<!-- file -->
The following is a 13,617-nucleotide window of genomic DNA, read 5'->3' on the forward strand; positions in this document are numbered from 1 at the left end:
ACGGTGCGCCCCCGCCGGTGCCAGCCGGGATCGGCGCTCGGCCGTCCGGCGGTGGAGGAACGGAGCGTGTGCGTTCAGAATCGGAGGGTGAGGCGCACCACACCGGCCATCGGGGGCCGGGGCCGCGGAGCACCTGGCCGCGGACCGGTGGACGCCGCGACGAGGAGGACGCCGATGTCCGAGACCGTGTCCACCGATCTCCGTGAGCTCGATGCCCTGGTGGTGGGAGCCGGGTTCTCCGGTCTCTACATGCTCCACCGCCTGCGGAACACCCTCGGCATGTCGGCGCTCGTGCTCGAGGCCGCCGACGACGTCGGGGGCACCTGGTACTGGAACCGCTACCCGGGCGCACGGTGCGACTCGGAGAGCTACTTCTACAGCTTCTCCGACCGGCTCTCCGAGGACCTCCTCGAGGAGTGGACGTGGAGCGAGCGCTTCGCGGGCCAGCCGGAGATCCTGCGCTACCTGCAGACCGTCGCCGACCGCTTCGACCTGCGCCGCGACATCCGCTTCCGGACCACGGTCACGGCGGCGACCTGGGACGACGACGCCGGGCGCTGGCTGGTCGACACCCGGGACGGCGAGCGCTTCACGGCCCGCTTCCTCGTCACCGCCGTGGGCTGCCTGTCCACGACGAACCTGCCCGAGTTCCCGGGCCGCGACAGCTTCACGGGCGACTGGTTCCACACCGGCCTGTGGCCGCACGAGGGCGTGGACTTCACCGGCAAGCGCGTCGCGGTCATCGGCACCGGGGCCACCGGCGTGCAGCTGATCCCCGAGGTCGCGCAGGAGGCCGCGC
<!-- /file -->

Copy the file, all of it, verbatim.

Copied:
The following is a 13,617-nucleotide window of genomic DNA, read 5'->3' on the forward strand; positions in this document are numbered from 1 at the left end:
ACGGTGCGCCCCCGCCGGTGCCAGCCGGGATCGGCGCTCGGCCGTCCGGCGGTGGAGGAACGGAGCGTGTGCGTTCAGAATCGGAGGGTGAGGCGCACCACACCGGCCATCGGGGGCCGGGGCCGCGGAGCACCTGGCCGCGGACCGGTGGACGCCGCGACGAGGAGGACGCCGATGTCCGAGACCGTGTCCACCGATCTCCGTGAGCTCGATGCCCTGGTGGTGGGAGCCGGGTTCTCCGGTCTCTACATGCTCCACCGCCTGCGGAACACCCTCGGCATGTCGGCGCTCGTGCTCGAGGCCGCCGACGACGTCGGGGGCACCTGGTACTGGAACCGCTACCCGGGCGCACGGTGCGACTCGGAGAGCTACTTCTACAGCTTCTCCGACCGGCTCTCCGAGGACCTCCTCGAGGAGTGGACGTGGAGCGAGCGCTTCGCGGGCCAGCCGGAGATCCTGCGCTACCTGCAGACCGTCGCCGACCGCTTCGACCTGCGCCGCGACATCCGCTTCCGGACCACGGTCACGGCGGCGACCTGGGACGACGACGCCGGGCGCTGGCTGGTCGACACCCGGGACGGCGAGCGCTTCACGGCCCGCTTCCTCGTCACCGCCGTGGGCTGCCTGTCCACGACGAACCTGCCCGAGTTCCCGGGCCGCGACAGCTTCACGGGCGACTGGTTCCACACCGGCCTGTGGCCGCACGAGGGCGTGGACTTCACCGGCAAGCGCGTCGCGGTCATCGGCACCGGGGCCACCGGCGTGCAGCTGATCCCCGAGGTCGCGCAGGAGGCCGCGC